But growth is growth and tends to beget growth, so I’d say this area counts as a clear win for Ultimate.

Cash game traffic

Unfortunately for Ultimate, the increased activity in the tournament lobby did not clearly translate into more action at the cash tables.

According to data from PokerFuse Pro, powered by, cash game activity increased during the No-verlay period, but by an amount too insignificant to rely on as an accurate indicator of growth.

While disappointing, this outcome isn’t terribly surprising. By paying refunds in tournament dollars, Ultimate ensured that the majority of the extra activity would be focused in the tournament lobby.

And concentrating the extra action in the tournament lobby was arguably a smarter call than trying to push tournament players into the cash lobby, which would have been a risk and potentially diluted the overall impact of the promotion.

Brand awareness

Quantification of this impact is a slippery pursuit. No-verlay generated what I would characterize as an average amount of coverage for a promotion in the poker media. A brief sampling of some outlets:

  • PokerFuse ran two dedicated articles on No-verlay and mentioned it in several others.
  • CardPlayer covered the promotion with a brief article.
  • PokerNews did not cover the promotion, best can I tell.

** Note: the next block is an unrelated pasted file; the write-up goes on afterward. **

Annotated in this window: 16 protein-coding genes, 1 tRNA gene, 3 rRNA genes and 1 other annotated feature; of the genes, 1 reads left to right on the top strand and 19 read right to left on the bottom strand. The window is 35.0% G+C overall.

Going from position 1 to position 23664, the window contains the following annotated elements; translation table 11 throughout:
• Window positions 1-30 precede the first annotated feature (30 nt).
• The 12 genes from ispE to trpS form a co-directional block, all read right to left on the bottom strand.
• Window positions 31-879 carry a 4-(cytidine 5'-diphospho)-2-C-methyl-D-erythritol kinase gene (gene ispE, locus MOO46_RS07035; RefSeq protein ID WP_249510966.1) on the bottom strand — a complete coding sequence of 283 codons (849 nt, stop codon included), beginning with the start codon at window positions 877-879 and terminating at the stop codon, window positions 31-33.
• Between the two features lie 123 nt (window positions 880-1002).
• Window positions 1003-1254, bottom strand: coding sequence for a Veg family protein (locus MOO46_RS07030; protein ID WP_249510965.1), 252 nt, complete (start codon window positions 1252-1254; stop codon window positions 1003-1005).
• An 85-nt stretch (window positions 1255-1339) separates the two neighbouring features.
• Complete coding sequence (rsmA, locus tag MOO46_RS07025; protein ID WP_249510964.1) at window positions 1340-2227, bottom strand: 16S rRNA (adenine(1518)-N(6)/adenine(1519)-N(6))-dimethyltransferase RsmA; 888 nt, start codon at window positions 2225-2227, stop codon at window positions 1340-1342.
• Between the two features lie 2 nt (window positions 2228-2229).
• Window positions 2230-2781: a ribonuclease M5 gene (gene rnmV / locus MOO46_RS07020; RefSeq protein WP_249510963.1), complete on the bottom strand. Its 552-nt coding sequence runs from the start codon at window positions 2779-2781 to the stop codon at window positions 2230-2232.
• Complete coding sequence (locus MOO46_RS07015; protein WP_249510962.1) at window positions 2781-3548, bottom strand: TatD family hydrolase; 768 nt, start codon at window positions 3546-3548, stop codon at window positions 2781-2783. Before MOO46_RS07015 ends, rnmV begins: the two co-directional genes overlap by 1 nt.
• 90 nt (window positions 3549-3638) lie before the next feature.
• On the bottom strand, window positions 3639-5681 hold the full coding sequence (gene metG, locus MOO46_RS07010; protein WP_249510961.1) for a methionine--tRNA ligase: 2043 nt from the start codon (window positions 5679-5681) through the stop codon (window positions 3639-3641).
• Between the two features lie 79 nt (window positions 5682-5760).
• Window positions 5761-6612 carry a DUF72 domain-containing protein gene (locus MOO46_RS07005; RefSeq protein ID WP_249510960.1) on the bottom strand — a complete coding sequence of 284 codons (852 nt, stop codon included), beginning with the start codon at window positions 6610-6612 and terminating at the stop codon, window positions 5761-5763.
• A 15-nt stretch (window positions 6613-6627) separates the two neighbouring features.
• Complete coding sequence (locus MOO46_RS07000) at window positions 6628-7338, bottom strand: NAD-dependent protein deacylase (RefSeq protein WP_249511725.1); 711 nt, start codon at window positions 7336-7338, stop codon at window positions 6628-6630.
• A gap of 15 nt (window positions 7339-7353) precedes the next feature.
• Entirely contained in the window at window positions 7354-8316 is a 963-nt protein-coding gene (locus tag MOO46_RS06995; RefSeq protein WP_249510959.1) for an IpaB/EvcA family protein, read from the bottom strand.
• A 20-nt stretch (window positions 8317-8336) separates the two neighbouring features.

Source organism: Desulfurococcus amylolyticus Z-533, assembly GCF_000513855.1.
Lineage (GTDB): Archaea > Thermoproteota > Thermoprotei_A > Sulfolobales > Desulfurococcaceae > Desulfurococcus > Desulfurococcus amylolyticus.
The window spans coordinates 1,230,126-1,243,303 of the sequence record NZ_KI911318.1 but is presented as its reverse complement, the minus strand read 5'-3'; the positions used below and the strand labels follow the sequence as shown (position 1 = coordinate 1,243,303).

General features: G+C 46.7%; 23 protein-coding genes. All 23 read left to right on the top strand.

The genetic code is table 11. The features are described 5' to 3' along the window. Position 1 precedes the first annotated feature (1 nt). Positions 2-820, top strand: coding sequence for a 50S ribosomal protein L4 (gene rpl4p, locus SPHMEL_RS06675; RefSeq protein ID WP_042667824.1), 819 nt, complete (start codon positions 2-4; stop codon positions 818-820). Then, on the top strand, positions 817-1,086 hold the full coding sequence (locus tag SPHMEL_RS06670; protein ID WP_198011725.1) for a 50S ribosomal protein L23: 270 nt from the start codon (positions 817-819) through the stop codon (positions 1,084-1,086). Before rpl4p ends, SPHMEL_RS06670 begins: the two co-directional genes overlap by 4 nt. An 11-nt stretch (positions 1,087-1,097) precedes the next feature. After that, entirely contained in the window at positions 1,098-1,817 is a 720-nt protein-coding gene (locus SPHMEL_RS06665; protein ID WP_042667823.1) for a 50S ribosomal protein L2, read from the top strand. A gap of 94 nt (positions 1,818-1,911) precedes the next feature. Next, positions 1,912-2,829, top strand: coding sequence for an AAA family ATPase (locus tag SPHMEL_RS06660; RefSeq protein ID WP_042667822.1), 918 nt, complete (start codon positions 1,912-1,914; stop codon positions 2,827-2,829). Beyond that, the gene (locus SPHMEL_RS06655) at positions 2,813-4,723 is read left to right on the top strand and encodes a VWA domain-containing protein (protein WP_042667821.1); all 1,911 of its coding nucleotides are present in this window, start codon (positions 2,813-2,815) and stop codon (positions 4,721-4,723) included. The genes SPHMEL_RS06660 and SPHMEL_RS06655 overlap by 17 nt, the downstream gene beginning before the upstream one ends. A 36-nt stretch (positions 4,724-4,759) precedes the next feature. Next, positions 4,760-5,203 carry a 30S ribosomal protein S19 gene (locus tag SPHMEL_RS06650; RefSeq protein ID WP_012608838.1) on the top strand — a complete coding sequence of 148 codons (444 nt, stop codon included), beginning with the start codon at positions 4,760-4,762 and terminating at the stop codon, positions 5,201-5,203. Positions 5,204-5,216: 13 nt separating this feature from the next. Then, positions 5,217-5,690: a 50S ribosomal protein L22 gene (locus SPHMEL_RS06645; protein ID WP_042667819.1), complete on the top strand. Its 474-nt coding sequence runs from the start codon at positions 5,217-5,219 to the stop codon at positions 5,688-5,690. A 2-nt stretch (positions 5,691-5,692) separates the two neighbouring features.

• Nor did a search for Ultimate Poker or No-verlay return a relevant result at Bluff.
  • ran a brief article on No-verlay.
  • OPR ran a few pieces either focused on or including extensive mention of No-verlay.

I am not aware of the promotion breaking through to media in other genres, with the exception of a few mentions in local New Jersey outlets.

In terms of social impact, the chart below shows the Twitter volume levels as measured by Topsy of No-verlay:

Topsy: NOverlay

Which you can compare to volume levels for Ultimate Poker:

Topsy: Ultimate Poker

I think it’s fair to call this a modest success relative to the general level of chatter surrounding Ultimate on Twitter.

One thing the promotion didn’t do: generate much meta discussion.

A good example of a promotion that did: WSOP raising the Main Event winner’s guarantee to $10mm, which sparked peripheral conversations about tournament structure, promoting poker in the mainstream and a variety of other topics.

Where Ultimate Poker goes from here

Ultimate’s return on the No-verlay promotion seems like a positive one from an external perspective.

With that in mind, the room would do well to use No-verlay as a foundation for building a larger reputation for creativity in general and innovative promotions specifically.

That sort of reputation won’t come overnight, but can pay real dividends for a room fighting to distinguish itself in New Jersey.

Ultimate would also likely benefit from an approach that melds this newly-minted strength with their existing strengths: strong customer service and a roster of media-friendly pros.

- Chris is the publisher of Grove also serves as a consultant to various stakeholders in the regulated market for online gambling in the United States.
Privacy Policy